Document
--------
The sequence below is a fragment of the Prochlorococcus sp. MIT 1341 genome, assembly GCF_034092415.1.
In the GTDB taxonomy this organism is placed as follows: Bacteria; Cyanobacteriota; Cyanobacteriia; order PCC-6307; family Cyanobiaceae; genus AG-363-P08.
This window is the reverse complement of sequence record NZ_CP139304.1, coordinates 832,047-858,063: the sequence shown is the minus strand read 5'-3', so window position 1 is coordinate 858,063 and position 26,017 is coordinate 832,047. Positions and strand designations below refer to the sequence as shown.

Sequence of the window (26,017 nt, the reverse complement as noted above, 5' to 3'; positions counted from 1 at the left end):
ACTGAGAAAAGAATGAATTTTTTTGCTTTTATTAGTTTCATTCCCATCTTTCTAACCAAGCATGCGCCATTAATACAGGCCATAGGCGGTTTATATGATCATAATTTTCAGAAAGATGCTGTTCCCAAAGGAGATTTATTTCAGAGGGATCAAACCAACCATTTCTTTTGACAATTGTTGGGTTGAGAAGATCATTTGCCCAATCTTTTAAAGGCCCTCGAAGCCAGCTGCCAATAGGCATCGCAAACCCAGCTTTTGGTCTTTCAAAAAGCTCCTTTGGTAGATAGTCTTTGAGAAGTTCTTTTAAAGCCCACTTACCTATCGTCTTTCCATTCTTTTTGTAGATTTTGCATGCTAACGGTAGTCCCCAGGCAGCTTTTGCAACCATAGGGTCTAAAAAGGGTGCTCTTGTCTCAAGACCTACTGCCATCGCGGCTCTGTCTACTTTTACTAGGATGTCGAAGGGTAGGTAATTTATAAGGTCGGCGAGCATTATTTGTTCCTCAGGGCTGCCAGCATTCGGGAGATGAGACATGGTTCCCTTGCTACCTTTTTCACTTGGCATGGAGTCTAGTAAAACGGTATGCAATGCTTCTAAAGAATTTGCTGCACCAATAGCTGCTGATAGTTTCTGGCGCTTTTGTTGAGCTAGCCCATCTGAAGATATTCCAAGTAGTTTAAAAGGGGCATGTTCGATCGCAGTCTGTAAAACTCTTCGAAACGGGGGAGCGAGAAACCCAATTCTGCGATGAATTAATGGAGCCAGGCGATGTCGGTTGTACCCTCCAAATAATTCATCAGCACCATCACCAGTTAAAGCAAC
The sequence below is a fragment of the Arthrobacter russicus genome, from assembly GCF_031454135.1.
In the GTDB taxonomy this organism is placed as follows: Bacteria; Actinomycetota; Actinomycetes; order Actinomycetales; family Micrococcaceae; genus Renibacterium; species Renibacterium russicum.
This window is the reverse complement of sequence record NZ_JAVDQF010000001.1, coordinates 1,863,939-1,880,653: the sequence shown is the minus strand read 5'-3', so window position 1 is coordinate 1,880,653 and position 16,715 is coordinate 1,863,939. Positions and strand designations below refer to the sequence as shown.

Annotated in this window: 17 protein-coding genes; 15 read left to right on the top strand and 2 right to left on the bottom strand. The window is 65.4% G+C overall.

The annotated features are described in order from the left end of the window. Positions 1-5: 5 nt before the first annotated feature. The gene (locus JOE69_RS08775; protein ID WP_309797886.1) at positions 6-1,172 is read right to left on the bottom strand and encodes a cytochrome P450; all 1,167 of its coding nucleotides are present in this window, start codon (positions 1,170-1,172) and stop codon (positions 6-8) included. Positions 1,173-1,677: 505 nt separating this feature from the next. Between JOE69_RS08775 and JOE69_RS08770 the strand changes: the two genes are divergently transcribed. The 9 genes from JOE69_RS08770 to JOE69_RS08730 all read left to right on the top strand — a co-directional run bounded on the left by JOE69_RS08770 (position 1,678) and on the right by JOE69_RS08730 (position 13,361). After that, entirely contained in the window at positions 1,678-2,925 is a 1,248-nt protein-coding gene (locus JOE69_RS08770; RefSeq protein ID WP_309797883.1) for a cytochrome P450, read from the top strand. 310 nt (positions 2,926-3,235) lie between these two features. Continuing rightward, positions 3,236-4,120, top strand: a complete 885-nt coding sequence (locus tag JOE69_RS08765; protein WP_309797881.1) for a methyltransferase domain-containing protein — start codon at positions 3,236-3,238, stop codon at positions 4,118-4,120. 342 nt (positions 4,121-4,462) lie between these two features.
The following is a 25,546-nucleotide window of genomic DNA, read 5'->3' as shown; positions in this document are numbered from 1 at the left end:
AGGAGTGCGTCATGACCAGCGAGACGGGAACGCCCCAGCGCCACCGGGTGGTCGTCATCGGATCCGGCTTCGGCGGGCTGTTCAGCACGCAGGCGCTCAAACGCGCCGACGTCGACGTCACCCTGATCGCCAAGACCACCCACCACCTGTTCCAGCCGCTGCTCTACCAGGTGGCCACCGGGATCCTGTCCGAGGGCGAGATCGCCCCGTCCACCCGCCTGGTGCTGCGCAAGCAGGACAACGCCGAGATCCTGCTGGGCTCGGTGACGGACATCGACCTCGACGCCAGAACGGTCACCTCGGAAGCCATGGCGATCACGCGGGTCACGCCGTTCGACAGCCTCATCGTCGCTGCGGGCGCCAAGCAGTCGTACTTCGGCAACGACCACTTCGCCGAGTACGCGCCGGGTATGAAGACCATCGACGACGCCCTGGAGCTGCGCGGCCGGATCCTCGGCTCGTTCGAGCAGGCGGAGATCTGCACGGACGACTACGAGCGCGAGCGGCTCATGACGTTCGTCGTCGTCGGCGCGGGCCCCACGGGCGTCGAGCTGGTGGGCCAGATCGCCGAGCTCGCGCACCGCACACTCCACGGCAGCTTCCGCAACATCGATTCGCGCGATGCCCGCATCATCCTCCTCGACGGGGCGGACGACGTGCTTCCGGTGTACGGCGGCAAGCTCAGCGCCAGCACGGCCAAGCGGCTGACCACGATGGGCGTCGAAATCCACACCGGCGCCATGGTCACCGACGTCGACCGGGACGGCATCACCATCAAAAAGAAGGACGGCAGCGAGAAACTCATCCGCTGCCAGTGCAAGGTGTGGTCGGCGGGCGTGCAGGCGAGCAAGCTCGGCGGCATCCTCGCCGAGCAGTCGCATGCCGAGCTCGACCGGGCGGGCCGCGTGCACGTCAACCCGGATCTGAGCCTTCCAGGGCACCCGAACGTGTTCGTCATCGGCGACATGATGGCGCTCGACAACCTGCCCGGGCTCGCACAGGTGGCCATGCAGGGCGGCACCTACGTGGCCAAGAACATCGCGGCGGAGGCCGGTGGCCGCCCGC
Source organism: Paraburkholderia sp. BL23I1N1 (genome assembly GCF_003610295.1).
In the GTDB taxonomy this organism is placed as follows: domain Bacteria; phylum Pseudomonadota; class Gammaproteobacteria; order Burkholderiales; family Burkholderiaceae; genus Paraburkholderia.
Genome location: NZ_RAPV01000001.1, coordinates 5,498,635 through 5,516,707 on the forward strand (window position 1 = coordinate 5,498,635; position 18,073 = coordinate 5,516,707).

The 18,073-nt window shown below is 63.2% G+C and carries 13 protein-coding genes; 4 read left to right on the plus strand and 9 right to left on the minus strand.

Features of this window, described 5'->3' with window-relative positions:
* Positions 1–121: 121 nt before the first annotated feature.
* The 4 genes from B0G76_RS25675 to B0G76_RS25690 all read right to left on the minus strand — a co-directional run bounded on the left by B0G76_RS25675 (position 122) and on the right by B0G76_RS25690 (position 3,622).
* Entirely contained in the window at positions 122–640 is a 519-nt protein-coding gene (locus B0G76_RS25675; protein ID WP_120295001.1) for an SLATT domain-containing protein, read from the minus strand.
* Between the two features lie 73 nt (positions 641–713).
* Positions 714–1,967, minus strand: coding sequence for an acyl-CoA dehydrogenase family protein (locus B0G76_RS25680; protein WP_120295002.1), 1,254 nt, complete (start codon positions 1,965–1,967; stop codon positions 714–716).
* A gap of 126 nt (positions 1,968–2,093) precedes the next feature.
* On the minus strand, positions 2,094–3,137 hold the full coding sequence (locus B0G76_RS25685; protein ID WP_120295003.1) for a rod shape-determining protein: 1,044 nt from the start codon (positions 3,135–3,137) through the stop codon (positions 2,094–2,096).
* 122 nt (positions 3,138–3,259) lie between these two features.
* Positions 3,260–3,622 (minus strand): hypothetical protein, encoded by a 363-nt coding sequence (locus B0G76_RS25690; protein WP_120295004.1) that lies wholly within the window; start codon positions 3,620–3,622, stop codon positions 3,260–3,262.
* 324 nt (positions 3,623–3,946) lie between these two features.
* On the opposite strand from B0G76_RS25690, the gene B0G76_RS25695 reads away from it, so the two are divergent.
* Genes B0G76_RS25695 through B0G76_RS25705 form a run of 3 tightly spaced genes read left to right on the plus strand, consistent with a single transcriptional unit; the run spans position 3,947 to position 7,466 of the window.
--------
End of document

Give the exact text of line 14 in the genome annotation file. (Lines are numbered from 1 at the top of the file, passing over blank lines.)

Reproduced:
In the GTDB taxonomy this organism is placed as follows: domain Bacteria; phylum Pseudomonadota; class Gammaproteobacteria; order Burkholderiales; family Burkholderiaceae; genus Paraburkholderia.